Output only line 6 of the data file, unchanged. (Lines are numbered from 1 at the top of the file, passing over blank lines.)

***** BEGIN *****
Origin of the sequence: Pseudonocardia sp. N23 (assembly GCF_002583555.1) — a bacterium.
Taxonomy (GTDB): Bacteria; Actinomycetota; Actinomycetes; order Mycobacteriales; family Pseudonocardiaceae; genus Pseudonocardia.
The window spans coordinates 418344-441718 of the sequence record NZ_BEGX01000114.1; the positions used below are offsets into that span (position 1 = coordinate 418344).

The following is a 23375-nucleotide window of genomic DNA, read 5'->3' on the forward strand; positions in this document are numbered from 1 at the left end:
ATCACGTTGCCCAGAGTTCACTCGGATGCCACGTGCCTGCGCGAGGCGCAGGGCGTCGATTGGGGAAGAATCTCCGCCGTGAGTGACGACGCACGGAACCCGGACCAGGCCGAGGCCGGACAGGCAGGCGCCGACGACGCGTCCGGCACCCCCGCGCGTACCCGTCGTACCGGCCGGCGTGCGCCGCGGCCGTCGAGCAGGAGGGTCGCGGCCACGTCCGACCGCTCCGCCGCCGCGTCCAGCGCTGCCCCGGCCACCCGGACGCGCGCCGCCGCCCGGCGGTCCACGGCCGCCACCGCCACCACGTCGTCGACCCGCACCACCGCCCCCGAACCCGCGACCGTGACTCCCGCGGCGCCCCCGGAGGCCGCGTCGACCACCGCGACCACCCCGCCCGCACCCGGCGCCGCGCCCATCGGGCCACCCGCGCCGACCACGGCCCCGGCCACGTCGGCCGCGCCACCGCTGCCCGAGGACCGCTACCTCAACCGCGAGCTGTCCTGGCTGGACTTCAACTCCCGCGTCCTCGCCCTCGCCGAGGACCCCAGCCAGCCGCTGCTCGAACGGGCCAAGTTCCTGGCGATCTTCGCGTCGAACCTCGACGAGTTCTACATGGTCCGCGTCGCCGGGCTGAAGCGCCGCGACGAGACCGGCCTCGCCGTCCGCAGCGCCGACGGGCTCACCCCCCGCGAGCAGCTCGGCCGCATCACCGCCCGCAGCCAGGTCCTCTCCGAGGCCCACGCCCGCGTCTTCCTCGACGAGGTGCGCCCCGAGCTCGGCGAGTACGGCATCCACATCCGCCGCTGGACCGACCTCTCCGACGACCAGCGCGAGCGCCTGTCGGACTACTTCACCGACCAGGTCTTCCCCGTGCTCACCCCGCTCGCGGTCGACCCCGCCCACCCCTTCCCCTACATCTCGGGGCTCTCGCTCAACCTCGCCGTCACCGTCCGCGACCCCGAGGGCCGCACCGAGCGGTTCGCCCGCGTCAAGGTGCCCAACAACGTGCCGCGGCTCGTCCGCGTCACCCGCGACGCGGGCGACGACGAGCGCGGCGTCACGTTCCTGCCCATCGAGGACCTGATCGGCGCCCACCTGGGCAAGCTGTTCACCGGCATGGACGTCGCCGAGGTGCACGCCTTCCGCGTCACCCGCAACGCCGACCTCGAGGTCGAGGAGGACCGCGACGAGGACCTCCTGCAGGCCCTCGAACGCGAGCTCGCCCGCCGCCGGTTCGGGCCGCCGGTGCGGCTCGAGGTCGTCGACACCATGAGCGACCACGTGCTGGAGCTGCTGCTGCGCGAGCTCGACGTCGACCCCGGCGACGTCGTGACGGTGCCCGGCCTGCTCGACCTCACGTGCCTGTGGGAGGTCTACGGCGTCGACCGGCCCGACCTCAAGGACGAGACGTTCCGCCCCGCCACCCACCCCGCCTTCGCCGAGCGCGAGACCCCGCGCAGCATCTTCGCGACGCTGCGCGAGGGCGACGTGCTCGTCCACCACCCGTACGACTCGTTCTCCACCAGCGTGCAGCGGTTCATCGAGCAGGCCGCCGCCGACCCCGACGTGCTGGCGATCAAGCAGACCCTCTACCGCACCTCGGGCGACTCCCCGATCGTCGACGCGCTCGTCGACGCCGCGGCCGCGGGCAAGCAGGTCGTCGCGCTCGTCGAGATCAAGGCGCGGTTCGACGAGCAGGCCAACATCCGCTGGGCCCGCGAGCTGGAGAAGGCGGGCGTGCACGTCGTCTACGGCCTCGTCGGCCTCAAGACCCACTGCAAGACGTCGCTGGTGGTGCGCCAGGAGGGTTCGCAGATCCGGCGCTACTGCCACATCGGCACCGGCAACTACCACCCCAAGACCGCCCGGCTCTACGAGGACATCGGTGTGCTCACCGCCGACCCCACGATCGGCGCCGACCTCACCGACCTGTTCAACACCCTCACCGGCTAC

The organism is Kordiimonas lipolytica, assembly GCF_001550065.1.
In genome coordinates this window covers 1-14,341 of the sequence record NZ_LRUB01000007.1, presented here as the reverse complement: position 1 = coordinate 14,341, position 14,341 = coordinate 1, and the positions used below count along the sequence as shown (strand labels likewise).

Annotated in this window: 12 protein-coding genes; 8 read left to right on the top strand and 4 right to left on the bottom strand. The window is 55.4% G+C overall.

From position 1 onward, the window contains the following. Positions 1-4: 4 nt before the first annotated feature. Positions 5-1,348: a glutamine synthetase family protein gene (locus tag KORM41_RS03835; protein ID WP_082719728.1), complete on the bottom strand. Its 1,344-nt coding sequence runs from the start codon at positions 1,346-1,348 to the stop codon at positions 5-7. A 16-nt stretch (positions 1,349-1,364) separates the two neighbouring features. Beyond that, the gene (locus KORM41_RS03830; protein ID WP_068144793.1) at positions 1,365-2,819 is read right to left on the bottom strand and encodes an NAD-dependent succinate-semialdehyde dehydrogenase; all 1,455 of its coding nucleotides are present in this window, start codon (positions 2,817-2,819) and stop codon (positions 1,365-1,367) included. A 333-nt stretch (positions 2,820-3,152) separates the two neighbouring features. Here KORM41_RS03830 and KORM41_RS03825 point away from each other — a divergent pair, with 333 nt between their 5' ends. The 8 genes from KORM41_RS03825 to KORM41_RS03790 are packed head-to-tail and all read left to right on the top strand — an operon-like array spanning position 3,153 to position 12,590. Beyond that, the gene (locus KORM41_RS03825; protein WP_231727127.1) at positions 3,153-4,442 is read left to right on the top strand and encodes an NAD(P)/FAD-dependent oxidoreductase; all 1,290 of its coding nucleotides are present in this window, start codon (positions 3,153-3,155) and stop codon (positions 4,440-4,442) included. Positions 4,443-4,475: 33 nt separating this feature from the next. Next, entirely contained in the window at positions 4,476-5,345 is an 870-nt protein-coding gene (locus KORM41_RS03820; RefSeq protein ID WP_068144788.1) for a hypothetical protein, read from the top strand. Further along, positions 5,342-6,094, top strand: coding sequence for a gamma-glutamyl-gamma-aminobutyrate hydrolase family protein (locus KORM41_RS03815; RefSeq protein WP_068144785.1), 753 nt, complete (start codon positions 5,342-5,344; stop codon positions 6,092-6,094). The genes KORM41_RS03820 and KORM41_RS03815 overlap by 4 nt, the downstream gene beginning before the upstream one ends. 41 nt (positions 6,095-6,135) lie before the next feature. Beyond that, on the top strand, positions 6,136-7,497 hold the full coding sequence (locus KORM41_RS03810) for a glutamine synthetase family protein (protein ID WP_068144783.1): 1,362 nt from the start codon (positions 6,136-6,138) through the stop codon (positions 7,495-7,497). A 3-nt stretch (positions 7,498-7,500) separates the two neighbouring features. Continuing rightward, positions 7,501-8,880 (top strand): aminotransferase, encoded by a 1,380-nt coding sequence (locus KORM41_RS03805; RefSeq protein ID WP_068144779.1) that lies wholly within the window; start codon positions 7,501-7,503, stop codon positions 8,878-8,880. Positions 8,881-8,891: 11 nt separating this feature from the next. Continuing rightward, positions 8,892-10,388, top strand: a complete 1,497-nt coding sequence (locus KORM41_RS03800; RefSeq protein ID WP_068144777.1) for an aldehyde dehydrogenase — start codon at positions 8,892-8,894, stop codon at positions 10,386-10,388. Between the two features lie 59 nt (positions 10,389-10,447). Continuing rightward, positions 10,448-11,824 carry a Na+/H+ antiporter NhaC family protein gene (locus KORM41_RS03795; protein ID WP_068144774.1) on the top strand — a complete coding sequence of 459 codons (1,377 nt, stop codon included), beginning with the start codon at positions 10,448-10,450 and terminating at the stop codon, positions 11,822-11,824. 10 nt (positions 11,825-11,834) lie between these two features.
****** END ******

The organism is Kordiimonas lipolytica, assembly GCF_001550065.1.